Panel discussions highlighted topics that ranged from magical medieval meals to European myth and folklore. I personally attended a session regarding the philosophy of steampunk. If you follow me on twitter then you’re already aware of my love for all things steampunk. I enjoyed the discussions of the origins of steam powered ideas and images that have captured imaginations around the world. The images left me with a craving for some new toys.

Along with the panel discussions were rooms of some of the most beautiful merchandise I’ve ever seen that included books, music, artwork, jewelry, clothing, and items for your home. Saturday and Sunday closed with the Time Travelers & Keltic Worlds Masquerade Balls. We got to enjoy live music from Delhi 2 Dublin, Abney Park, Woodland String Band, Adam Hurst, and SJ Tucker. I had a great time, but felt a bit undressed next to some of the amazing outfits the guests wore. They truly outdid themselves. 

The Mythic Faire was everything that I’d hoped it would be. I will for sure be back next year and am looking forward to FaerieCon 2011 this November! I may even dress up in my new faerie outfit. Well, we’ll see.

Stacey O’Neale is a full-time writer and co-owner of the Young Adult Fantasy Guide. She’s had several articles and book reviews published, but spends most of her writing time on the revisions to her debut young adult fantasy novel. You can also follow her on Twitter.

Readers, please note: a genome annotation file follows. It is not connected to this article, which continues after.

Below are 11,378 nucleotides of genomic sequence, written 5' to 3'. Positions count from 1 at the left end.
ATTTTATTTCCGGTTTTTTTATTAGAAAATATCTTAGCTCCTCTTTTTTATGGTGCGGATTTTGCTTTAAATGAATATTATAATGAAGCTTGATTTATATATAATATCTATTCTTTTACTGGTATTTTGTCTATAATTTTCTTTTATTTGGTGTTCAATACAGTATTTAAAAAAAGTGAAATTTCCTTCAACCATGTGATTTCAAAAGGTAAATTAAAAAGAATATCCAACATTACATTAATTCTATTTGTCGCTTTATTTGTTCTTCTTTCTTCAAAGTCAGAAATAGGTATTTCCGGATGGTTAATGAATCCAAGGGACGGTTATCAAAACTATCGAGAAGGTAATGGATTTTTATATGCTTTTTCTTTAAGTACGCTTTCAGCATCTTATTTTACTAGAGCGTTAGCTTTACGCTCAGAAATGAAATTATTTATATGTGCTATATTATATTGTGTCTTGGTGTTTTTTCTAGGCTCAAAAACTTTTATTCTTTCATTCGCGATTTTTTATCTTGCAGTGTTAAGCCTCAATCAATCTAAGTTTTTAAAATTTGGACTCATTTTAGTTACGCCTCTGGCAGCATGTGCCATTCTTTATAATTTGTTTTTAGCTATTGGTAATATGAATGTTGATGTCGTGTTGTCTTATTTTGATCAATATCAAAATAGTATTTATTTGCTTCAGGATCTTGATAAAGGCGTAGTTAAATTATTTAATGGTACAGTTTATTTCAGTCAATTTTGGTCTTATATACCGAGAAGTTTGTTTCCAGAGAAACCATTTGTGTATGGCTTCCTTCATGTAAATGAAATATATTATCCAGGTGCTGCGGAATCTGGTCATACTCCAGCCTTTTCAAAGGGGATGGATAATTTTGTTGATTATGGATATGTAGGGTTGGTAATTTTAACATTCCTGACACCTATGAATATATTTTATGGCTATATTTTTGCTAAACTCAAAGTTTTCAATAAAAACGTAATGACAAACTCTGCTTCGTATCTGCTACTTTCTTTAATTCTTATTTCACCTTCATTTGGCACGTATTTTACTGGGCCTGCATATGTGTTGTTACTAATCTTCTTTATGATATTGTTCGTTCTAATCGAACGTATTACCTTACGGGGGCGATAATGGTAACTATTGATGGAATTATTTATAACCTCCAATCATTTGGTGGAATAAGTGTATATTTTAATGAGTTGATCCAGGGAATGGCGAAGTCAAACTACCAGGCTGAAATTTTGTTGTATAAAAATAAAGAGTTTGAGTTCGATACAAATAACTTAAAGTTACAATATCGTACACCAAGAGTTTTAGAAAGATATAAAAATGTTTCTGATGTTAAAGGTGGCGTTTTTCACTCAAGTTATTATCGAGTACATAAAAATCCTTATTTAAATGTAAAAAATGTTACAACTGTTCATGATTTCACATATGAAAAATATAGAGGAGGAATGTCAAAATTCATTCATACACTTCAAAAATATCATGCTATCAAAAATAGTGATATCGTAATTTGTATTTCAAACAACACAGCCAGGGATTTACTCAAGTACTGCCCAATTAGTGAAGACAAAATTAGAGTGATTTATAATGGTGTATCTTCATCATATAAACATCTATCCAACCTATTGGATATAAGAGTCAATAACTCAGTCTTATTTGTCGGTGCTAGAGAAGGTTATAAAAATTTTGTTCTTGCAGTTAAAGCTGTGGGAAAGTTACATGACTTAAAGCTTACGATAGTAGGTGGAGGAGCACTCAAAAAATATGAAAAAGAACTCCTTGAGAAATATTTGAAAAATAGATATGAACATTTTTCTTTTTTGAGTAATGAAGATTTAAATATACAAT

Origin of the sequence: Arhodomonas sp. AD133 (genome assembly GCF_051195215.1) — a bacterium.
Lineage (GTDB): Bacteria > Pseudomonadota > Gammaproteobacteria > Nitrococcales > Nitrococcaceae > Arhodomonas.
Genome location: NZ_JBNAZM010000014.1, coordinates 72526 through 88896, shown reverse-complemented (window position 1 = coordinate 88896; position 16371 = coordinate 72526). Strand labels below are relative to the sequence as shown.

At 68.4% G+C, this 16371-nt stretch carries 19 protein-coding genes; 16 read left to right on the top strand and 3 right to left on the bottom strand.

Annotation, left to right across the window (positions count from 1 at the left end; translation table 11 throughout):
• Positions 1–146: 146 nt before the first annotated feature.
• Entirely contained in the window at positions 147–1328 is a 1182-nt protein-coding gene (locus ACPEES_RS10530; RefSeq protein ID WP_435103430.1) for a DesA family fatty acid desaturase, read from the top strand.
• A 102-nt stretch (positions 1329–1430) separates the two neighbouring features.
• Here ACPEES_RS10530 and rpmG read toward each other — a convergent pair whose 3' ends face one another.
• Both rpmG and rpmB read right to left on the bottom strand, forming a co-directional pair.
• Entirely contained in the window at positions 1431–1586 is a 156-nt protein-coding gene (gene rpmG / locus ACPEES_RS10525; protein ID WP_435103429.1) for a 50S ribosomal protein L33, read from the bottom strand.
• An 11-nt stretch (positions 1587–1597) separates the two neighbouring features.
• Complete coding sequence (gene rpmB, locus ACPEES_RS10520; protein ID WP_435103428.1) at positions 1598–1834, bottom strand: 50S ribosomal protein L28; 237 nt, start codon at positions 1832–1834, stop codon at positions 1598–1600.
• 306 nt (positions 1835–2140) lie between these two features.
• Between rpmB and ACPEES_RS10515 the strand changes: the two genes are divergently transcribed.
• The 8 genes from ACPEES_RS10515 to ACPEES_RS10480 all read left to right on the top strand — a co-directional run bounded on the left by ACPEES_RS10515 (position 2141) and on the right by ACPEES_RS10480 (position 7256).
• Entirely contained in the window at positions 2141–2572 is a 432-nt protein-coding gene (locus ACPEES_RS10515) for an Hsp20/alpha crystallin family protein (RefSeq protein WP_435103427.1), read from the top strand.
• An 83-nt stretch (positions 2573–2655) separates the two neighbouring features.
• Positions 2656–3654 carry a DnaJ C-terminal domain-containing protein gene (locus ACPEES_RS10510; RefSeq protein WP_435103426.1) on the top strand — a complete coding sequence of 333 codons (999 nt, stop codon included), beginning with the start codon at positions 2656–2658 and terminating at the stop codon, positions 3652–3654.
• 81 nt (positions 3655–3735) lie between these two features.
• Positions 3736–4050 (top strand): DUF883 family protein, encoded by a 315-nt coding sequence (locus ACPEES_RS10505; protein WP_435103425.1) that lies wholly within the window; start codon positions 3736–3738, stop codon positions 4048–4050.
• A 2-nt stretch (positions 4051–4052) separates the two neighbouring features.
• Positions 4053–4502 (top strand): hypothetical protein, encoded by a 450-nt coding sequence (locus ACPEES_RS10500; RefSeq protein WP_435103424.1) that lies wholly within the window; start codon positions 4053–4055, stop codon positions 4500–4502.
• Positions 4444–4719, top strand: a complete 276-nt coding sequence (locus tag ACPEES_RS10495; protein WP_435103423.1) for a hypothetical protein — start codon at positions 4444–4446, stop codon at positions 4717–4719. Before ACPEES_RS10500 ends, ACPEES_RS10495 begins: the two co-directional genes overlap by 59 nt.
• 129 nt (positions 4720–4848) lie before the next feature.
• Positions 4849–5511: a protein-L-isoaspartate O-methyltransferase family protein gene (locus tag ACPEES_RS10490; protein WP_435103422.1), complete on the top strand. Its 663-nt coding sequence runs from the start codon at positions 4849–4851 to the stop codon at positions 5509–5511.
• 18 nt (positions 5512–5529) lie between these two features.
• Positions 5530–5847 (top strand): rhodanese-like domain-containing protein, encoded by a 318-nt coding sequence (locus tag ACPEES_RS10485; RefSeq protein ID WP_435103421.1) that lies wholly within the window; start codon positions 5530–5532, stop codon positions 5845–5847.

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I’m not a big fan of high fantasy; I never have been. I will admit to liking the old fantasy favorites like J. R. R. Tolkien, C. S. Lewis, Terry Brooks, Phillip Pullman, etc. Those guys are some of the ones who put high fantasy on the map, but where have we gone since then? Imitators at best. I can’t tell you the last time I read a high fantasy that truly blew me away. So what’s the problem with high fantasy? Why isn’t it selling as well as it once did? High fantasy isn’t selling because the stories are all the same. To prove it, I will write one for you right now.

In the beginning of my story, my main (male) character will be threatened by an unknown danger. His parents are dead so he has no knowledge of his family history. He is bored with his current life and ready for an adventure. Suddenly, he is attacked by scary creatures. He’s saved by a mysterious, magical, male, older character who will become his mentor. This mentor will teach him about a prophecy/legend where he alone can save the world. There’s also a beautiful damsel in distress ready to be saved. She will be part of the prize because our main character will fall in love with her usually within one or two conversations. Of course, he must first find a hidden magical object that an evil one-dimensional dictator will also be looking for. Predictably, our main character goes on a journey where he will grow into our hero. During this quest, he will be trained to use magic and to fight with swords. He will join a small group of rebels just before his inevitable confrontation with the bad guy. The story will end in an epic battle where our hero will get hurt, but survive, so that we can have room for books two and three of our trilogy. The end.